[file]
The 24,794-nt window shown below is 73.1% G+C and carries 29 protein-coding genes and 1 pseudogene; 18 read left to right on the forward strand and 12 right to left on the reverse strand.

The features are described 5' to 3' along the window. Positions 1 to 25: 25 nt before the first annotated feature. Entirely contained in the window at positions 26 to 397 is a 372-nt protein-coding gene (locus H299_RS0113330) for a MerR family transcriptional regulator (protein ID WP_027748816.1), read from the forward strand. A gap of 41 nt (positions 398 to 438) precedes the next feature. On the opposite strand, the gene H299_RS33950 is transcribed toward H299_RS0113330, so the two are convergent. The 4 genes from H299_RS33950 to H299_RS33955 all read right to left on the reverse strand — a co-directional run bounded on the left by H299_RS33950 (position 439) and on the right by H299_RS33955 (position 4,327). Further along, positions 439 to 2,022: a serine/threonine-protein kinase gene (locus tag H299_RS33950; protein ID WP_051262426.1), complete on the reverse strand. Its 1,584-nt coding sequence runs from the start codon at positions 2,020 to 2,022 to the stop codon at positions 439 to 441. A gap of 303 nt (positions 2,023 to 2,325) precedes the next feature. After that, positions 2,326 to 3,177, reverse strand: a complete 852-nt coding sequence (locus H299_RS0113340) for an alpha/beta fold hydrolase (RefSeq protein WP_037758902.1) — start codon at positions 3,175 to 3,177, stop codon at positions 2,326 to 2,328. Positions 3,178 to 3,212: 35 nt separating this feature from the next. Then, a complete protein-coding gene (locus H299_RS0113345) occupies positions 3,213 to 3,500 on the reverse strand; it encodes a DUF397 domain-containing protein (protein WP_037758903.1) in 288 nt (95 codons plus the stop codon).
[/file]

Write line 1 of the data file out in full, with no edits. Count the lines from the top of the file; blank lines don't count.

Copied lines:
The 24,794-nt window shown below is 73.1% G+C and carries 29 protein-coding genes and 1 pseudogene; 18 read left to right on the forward strand and 12 right to left on the reverse strand.